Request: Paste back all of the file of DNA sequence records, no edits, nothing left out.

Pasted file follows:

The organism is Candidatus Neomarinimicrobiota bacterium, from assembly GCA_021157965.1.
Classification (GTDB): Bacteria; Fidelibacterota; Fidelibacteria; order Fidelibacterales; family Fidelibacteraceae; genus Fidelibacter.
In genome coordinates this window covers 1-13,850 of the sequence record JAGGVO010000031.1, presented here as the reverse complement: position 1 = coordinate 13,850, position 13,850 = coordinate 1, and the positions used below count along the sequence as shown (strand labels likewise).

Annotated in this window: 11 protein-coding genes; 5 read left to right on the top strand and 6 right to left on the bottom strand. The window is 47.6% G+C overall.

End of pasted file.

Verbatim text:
The organism is Candidatus Neomarinimicrobiota bacterium, from assembly GCA_021157965.1.
Classification (GTDB): Bacteria; Fidelibacterota; Fidelibacteria; order Fidelibacterales; family Fidelibacteraceae; genus Fidelibacter.
In genome coordinates this window covers 1-13,850 of the sequence record JAGGVO010000031.1, presented here as the reverse complement: position 1 = coordinate 13,850, position 13,850 = coordinate 1, and the positions used below count along the sequence as shown (strand labels likewise).

Annotated in this window: 11 protein-coding genes; 5 read left to right on the top strand and 6 right to left on the bottom strand. The window is 47.6% G+C overall.